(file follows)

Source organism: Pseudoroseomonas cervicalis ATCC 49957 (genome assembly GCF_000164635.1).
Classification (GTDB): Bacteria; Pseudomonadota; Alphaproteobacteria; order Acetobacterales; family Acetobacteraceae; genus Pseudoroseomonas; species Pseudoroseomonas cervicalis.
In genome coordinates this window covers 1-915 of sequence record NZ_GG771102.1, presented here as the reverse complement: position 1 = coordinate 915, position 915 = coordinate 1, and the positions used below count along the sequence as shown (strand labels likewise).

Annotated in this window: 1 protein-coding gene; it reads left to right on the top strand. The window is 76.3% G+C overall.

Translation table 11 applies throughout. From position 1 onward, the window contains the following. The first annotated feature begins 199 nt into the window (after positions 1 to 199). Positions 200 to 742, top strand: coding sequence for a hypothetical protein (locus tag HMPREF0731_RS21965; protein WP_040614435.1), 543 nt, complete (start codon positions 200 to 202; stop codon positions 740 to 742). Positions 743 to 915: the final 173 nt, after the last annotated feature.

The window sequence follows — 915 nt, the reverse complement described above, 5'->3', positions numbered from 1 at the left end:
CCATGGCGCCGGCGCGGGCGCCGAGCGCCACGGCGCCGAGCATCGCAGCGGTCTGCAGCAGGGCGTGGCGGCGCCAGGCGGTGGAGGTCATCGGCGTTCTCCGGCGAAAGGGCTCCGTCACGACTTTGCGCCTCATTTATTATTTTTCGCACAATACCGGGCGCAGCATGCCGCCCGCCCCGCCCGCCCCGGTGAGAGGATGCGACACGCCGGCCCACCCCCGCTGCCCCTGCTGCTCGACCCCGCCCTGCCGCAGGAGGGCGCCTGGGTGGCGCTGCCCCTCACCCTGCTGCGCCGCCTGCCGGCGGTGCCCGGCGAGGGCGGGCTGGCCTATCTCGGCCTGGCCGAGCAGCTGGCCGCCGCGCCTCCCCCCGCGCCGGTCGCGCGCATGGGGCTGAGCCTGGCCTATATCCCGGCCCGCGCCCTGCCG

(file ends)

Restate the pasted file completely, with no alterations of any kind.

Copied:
Source organism: Pseudoroseomonas cervicalis ATCC 49957 (genome assembly GCF_000164635.1).
Classification (GTDB): Bacteria; Pseudomonadota; Alphaproteobacteria; order Acetobacterales; family Acetobacteraceae; genus Pseudoroseomonas; species Pseudoroseomonas cervicalis.
In genome coordinates this window covers 1-915 of sequence record NZ_GG771102.1, presented here as the reverse complement: position 1 = coordinate 915, position 915 = coordinate 1, and the positions used below count along the sequence as shown (strand labels likewise).

Annotated in this window: 1 protein-coding gene; it reads left to right on the top strand. The window is 76.3% G+C overall.

Translation table 11 applies throughout. From position 1 onward, the window contains the following. The first annotated feature begins 199 nt into the window (after positions 1 to 199). Positions 200 to 742, top strand: coding sequence for a hypothetical protein (locus tag HMPREF0731_RS21965; protein WP_040614435.1), 543 nt, complete (start codon positions 200 to 202; stop codon positions 740 to 742). Positions 743 to 915: the final 173 nt, after the last annotated feature.

The window sequence follows — 915 nt, the reverse complement described above, 5'->3', positions numbered from 1 at the left end:
CCATGGCGCCGGCGCGGGCGCCGAGCGCCACGGCGCCGAGCATCGCAGCGGTCTGCAGCAGGGCGTGGCGGCGCCAGGCGGTGGAGGTCATCGGCGTTCTCCGGCGAAAGGGCTCCGTCACGACTTTGCGCCTCATTTATTATTTTTCGCACAATACCGGGCGCAGCATGCCGCCCGCCCCGCCCGCCCCGGTGAGAGGATGCGACACGCCGGCCCACCCCCGCTGCCCCTGCTGCTCGACCCCGCCCTGCCGCAGGAGGGCGCCTGGGTGGCGCTGCCCCTCACCCTGCTGCGCCGCCTGCCGGCGGTGCCCGGCGAGGGCGGGCTGGCCTATCTCGGCCTGGCCGAGCAGCTGGCCGCCGCGCCTCCCCCCGCGCCGGTCGCGCGCATGGGGCTGAGCCTGGCCTATATCCCGGCCCGCGCCCTGCCG